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Jackson Tai

 Photo © 2002 R. Ian Lloyd

Global Vision
by Kathryn Gallien

Bankers’ hours aren’t what they used to be. In today’s world of round-the-clock global banking, there is business being transacted somewhere in the world every minute of the day and night. It’s enough to make an investment banker lose sleep.
But not Jackson Tai ’72, a man on a mission who has little to lose when it comes to sleep. Blessed with the ability to get by on very little, he can devote more waking hours to his Asian agenda: transforming the Development Bank of Singapore (DBS) into a major pan-Asian enterprise.

Already ranked among the world’s top 100 banks, DBS has assets of $80 billion, up from $66.5 billion since Tai came on board in 1999. But far more important than asset growth, says Tai, “is the fact that DBS has transformed itself during this time period from being 85 percent concentrated in Singapore to become better diversified, with a strong presence in Singapore and Hong Kong,” where the bank is the fourth-largest. In a short period of time, DBS has achieved a dominant position in the two strongest markets in Asia. And the transformation of the bank, whose stated mission includes to “broaden our reach” and “seize opportunities in Singapore and beyond,” will not be complete until it is acknowledged as the best bank in Asia, period.

What is happening with DBS Bank is nothing short of a dramatic change “from a comfortably cash-rich government-linked corporation to a corporate risk-taker,” as CFO Asia put it last July, adding that “risk-taker” is “an unexpected label for a Singaporean company.” The June 2001 acquisition of Dao Heng Bank of Hong Kong was a huge risk, something akin to “acquiring someone else’s forefathers’ bank,” says Tai, noting that in Asian banking, “It is unusual to cut across boundaries.”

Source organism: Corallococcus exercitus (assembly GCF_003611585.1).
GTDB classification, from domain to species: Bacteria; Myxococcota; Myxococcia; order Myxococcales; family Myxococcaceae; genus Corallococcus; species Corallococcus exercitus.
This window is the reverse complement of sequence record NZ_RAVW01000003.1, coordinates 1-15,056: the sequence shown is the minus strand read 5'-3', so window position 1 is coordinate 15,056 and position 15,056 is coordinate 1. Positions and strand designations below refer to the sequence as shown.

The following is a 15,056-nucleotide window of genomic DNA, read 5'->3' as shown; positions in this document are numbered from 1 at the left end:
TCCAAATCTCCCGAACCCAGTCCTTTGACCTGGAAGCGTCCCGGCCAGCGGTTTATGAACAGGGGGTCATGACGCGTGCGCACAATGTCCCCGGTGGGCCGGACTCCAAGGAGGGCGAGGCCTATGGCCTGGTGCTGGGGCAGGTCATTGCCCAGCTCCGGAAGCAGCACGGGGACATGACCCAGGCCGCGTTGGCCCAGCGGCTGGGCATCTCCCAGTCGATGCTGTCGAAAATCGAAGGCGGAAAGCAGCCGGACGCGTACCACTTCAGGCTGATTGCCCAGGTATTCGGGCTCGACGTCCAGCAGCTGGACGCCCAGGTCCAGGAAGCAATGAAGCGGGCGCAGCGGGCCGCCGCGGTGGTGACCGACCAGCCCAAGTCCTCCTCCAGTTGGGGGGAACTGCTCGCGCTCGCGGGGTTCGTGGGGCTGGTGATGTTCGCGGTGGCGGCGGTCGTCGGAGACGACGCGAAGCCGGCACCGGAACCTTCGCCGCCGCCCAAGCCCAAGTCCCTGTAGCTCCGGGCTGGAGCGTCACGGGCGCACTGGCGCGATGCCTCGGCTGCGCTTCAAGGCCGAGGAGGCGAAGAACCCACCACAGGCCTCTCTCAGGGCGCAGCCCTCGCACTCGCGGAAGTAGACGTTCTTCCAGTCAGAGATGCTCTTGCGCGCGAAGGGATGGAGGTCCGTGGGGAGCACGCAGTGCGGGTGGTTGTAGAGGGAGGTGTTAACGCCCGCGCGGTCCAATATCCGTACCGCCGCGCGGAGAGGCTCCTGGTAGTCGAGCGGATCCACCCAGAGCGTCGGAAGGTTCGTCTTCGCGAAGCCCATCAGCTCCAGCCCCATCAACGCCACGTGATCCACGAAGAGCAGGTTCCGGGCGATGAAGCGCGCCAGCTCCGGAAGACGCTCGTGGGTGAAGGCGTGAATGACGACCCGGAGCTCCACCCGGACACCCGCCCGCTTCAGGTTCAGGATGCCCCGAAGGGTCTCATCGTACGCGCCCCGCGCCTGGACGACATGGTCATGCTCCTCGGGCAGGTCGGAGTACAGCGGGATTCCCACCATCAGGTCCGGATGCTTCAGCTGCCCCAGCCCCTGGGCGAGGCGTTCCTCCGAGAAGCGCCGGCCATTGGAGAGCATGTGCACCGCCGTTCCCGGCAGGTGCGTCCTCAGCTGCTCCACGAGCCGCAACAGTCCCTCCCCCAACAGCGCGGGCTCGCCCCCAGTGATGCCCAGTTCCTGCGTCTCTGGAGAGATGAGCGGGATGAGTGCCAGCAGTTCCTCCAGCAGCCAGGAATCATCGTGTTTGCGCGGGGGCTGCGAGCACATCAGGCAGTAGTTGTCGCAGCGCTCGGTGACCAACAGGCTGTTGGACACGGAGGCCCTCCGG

Traversing boundaries is not unusual for Tai, who is the bank’s president, COO, and CFO. What all those titles mean, Tai laughs, “is that I work the night shift.” His need for only a few hours sleep a night will come as no surprise to friends and classmates who remember his days—or more likely his nights—as editor of Rensselaer’s Polytechnic student newspaper.

“There are no large banks in Asia whose management is in the same time zone,” he says. “One of the compelling things about DBS Bank is that we are building a pan-Asian enterprise ‘in the time zone.’ ” It’s a bold and somewhat controversial goal: to build a bank managed by Asians for Asians.

“This is my second life,” says Tai, “to try to do something constructive for Asia.”

 

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Rensselaer Magazine: March 2002
President's View Your Mail From the Archives Hawk Talk Class Notes Features
Front Page At Rensselaer Milestones
In Memoriam Making a Difference Staying Connected
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Rensselaer (ISSN 0898-1442) is published in March, June, September, and December by the Office of Marketing and Media Relations.

 
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